Eugenics found fertile ground across Scandinavia in the first half of the twentieth century. Among all the Nordic countries, Sweden was arguably where eugenics met with its greatest “success”. Here the physician and psychiatrist Herman Lundborg established and headed the world’s first State Institute for Race Biology in Uppsala. A driver for Lundberg's promotion of eugenics was his obsession with the threat of racial mixing between Sámi, Finns and Swedes in the north. This panel sets out to explore the history of race biology in Sweden, Lundborg's field work among the indigenous peoples and national minorities of Northern Sweden, how skull measurements impacted minorities, and how racial profiling became the darkest side of the burgeoning Scandinavian welfare states. The panel will broaden the scope to consider the wider legacy of eugenics across the Nordic region and how artists, documentarians, and even writers of famed Nordic Noir crime novels have dealt with the consequences and violence of race biology on individuals and minority groups today.
The panel discussion will include the screening of a part of Maja Hagerman and Claes Gabrielson's documentary film 'What Measures to Save a People? A film about Herman Lundborg' and a presentation of art works exploring the impact of eugenics on Sami and other indigenous populations in the north.
Confirmed panellists will include:
Maja Hagerman. The Price-winning Swedish writer, journalist and documentary filmmaker Maja Hagerman is the author of the first ever book written about Herman Lundborg, the physician and psychiatrist who headed the world’s first State Institute for Race Biology in Uppsala, Sweden, from 1922 to 1935. The book Käraste Herman. Rasbiologen Herman Lundborgs gåta (2015, Dear Herman: The Mystery of the Race Biologist Herman Lundborg) won the Swedish Academy Axel Hirsch Prize, has been translated into German and was accompanied by Hagerman and Gabrielson's documentary film 'What Measures to Save a People? A film about Herman Lundborg',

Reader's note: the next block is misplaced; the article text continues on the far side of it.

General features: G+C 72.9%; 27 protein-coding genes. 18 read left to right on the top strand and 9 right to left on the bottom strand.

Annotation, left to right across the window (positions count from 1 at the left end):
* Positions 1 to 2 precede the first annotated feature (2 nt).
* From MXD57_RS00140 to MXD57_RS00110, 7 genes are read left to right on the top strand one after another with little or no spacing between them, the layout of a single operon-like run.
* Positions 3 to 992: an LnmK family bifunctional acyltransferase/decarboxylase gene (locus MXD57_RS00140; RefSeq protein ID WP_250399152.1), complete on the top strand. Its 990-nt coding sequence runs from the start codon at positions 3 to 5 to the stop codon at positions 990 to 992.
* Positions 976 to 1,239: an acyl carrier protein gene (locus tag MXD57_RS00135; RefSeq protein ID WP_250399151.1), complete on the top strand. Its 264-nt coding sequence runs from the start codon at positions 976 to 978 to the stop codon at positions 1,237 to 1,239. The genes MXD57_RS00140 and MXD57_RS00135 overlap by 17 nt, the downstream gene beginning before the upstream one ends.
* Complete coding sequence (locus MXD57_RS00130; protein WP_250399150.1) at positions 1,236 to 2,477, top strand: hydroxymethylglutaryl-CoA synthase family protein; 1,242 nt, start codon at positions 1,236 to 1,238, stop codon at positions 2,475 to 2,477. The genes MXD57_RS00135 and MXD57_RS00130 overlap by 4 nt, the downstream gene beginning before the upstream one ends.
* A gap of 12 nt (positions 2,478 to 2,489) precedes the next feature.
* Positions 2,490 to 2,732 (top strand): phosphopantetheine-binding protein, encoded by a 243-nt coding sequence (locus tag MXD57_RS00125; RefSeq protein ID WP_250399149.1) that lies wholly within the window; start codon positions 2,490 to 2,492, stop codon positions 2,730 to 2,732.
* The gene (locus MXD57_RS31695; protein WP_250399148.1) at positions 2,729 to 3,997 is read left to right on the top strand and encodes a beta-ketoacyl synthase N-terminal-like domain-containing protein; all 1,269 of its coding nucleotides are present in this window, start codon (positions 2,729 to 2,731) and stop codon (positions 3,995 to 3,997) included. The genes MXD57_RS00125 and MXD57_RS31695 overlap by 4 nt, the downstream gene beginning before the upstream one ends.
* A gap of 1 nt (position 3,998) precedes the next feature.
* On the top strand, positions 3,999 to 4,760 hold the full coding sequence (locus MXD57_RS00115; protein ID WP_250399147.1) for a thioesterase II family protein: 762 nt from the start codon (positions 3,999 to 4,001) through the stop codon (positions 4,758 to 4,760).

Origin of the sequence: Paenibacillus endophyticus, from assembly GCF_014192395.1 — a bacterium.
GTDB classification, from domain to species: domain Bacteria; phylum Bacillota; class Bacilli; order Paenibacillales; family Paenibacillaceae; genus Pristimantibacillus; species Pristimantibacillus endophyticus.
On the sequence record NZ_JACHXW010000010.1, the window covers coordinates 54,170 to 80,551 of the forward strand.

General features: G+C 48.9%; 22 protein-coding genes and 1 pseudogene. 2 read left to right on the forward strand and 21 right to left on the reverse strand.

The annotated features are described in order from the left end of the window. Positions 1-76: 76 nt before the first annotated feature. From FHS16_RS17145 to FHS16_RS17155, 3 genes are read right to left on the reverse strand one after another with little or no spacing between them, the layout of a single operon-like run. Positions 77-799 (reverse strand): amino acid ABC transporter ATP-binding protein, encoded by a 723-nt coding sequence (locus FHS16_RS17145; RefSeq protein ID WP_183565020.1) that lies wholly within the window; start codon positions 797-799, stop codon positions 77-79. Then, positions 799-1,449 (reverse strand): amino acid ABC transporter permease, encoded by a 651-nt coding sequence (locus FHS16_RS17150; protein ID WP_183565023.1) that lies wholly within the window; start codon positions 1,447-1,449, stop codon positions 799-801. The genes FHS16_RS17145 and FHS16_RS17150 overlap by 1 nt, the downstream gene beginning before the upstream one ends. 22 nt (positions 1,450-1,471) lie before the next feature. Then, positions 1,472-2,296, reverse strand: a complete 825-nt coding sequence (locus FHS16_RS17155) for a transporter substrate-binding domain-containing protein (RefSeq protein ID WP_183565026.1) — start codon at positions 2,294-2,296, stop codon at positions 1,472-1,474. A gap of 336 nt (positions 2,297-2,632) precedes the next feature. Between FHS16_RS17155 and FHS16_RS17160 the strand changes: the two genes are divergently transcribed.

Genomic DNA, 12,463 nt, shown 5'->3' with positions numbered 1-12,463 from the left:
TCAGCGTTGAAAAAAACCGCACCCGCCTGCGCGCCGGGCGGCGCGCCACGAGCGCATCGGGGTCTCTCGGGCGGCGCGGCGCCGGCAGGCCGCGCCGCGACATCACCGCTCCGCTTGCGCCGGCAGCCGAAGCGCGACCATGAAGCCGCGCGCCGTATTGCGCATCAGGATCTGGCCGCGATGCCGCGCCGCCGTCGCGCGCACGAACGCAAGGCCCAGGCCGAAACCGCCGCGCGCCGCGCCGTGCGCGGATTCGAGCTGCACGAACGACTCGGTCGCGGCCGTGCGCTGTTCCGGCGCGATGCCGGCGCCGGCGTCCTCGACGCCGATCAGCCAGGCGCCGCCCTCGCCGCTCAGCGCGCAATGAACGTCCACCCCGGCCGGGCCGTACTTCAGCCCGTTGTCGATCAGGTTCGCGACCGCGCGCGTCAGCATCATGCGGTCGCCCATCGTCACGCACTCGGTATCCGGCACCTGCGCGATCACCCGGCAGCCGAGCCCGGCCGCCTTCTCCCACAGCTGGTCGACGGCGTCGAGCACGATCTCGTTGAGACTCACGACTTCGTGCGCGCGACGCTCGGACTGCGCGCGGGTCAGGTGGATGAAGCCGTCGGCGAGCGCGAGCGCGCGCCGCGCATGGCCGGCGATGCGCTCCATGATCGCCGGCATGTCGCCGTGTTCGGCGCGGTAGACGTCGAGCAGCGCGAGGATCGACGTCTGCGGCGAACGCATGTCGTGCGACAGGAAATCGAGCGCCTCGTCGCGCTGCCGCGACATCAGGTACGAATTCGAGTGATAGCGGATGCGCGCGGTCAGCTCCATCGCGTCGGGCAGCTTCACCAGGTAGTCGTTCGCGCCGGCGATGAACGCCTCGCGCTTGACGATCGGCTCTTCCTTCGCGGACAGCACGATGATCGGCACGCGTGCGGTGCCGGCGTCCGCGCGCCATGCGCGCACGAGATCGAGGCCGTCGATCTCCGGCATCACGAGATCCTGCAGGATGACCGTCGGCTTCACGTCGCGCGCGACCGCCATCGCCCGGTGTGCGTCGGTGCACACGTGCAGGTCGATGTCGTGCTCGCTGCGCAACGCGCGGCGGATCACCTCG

Curt Persson. The historian and Associate Senior Lecturer at Luleå University of Technology published the study Då var jag som en fånge: Statens övergrepp på tornedalingar och meänkielitalande under 1800- och 1900-talet [I felt like a prisoner: The abuse of Tornedalians and Meänkieli speakers by the Swedish state in the nineteenth and twentieth centuries] in 2018. The study brings new evidence of the extent to which the people of Tornedalen was exposed to race-biological inspections such as skull measurements by the Institute for Race Biology and that craniometry on children took place as late as 1951.
Katarina Pirak Sikku. Katarina was born in Jokkmokk, Sweden. She is a First Nations Sami woman. She graduated from Umeå Academy of Fine Arts in 2005. Her exhibition, Nammaláhpán, at the Bildmuseet comtemporary art museum in Umeå, was nominated for the Dagens Nyheters culture prize in 2015; the multimedia exhibition was the result of Pirak Sikku's ten-year study into the racial and biological nature of the Sami peoples. Her work has also been shown at Korundi House of Culture in Finland, Grafikens Hus in Sweden, Museo de Arte Moderno de Medellín in Colombia and the Árran Lule Sami Centre in Norway.
Organisers: Professor Jakob Stougaard-Nielsen (email@example.com) and Izabella Wodzka (firstname.lastname@example.org) at Scandinavian Studies, University College London, in collaboration with the Institute of Advanced Studies and the Sarah Parker Redmond Centre for the Study of Racism and Racialisation at UCL.
The Legacy of Eugenics in Scandinavia: The impact of Swedish Race Biology on the Sami and Tornedalians
Thursday 27 May, 16:00 - 18:00 (UK time) via Zoom.